Ryodan is a douchebag of epic proportions. I’ve never liked him. I can’t buy into his sudden shift into being a good guy. The guy is hundreds or possibly thousands of years old, and now he suddenly decides to change? Not fucking likely. It seemed like his character changed to make a potential Dani and Ryodan relationship more palatable.

Many of the side characters’ storylines were essentially dropped. WTH was going on with Daegeus? Or Kat? What was the significance of the Shazaam subplot? It had no bearing on anything. Virtually nothing happened with Christian. WTF are the nine? Why wasn’t that explained in the last book? It should have been.

Honestly IDK why I continued to read this series. It went downhill after the fifth book. Scratch that. Downhill is too light of a term to describe what happened. This series got so bad so quickly it’s like it plunged off a cliff. There are too many useless POV. The books drag and are mostly filler. Things didn’t end the way I hoped they would, but I still felt the need to know how it ended after investing so much time in the series.

 

All Darling Children by Katrina Monroe

51aeqrqibilRating: 2.5 stars

Defining the genre for this was difficult. There was a YA vibe to it, but it was interspersed with moments of sex, violence, and swears. The sex and violence was glossed over, so it wasn’t graphic. It was dark enough that it kind of like horror, but OTOH it wasn’t gory or terrifying in any way. So dark fantasy may define it better than horror, but at the same time the dark parts were only mild. It was fantasy for sure but all other labels are debatable.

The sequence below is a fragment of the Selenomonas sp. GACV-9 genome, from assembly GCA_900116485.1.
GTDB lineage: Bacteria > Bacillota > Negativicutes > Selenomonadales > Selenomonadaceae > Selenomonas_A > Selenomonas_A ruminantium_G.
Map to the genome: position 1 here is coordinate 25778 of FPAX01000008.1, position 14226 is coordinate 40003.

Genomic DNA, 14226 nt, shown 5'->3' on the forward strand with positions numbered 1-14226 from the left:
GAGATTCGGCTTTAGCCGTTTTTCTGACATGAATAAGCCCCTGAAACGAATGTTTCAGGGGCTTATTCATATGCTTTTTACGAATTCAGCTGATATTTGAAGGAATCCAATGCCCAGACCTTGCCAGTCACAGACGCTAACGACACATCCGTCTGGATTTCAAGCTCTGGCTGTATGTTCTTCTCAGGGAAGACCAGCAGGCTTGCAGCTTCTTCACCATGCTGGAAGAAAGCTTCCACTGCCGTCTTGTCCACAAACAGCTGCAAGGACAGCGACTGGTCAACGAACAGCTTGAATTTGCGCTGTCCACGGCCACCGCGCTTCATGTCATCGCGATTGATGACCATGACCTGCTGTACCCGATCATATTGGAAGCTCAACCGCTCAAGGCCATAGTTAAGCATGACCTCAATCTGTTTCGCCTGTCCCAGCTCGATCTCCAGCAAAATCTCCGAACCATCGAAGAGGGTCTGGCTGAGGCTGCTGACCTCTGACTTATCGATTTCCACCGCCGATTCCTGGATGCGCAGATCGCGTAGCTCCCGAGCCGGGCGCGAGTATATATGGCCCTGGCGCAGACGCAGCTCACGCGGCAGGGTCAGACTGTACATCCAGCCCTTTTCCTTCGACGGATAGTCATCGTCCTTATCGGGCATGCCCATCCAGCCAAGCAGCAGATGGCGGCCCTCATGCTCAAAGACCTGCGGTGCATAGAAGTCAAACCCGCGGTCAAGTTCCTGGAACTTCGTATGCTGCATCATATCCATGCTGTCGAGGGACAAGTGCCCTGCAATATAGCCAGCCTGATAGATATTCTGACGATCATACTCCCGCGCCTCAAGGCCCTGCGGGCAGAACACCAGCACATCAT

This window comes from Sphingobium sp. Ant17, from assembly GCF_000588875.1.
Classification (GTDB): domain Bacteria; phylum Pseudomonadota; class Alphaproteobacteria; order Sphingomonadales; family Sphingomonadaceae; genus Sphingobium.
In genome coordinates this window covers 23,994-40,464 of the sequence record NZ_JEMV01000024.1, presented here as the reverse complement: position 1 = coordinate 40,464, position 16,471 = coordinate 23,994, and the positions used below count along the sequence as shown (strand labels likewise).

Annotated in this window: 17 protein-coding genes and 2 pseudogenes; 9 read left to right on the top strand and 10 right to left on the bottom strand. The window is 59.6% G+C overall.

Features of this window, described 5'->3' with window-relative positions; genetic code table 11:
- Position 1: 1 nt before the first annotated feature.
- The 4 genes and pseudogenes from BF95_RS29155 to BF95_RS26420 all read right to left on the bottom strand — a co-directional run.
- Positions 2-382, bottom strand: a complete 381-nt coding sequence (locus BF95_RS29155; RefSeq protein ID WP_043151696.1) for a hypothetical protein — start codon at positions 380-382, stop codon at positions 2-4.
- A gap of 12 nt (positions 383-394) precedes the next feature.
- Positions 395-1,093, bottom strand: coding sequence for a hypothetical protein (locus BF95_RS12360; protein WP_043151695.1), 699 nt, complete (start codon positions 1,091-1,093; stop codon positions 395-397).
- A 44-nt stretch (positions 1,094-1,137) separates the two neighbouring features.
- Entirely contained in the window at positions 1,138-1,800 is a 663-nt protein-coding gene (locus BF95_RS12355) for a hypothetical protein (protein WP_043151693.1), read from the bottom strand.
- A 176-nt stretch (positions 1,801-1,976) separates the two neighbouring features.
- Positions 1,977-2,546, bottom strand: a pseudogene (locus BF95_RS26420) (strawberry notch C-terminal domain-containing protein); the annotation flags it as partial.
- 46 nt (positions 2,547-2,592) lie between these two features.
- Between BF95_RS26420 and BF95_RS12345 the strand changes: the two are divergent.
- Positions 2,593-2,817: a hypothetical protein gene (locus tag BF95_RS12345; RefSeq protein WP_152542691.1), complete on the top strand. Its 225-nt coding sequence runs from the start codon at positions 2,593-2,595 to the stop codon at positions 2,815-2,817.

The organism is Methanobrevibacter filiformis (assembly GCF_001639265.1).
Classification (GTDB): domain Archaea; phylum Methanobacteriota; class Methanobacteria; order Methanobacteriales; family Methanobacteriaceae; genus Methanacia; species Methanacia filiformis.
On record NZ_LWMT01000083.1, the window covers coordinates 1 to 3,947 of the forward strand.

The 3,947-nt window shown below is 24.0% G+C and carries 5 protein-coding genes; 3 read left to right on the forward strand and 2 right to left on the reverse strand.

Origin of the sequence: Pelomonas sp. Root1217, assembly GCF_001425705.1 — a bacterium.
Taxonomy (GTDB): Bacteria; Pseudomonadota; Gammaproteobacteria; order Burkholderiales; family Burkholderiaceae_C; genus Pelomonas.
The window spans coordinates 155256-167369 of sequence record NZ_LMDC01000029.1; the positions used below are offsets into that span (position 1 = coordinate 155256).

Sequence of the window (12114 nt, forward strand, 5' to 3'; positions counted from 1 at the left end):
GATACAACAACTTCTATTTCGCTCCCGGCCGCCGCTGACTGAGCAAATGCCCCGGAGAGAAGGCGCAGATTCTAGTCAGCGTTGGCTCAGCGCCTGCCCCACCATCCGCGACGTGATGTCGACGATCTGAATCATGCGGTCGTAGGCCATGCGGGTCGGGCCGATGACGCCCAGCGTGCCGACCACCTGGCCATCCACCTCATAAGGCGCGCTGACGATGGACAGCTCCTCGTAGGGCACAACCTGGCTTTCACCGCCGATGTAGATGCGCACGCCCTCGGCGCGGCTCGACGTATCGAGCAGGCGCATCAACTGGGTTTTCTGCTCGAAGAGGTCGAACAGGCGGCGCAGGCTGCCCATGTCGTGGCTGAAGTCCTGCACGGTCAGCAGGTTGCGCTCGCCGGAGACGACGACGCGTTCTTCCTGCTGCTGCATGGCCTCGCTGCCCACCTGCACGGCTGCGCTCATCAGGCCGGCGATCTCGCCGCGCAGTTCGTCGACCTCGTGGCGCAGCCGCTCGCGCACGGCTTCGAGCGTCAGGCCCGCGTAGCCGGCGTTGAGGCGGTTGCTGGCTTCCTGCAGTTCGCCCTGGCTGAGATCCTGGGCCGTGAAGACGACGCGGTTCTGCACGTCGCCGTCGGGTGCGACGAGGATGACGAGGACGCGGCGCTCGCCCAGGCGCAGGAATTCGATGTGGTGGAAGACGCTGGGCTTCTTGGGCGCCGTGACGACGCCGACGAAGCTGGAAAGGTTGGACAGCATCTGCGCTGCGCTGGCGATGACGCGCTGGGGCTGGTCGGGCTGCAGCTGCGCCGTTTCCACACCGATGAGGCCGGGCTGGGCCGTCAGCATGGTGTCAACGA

The beginning was interesting. Wendy Darling turned into a bitter bitch in her old age and treated her granddaughter who she took care of like shit. Wendy was heartless enough that I didn’t really care how she became the way she was. It doesn’t matter how unfair life has been because it doesn’t give someone the right to treat someone else like crap for things that are out of their control. The more I learned about Wendy the less I liked her.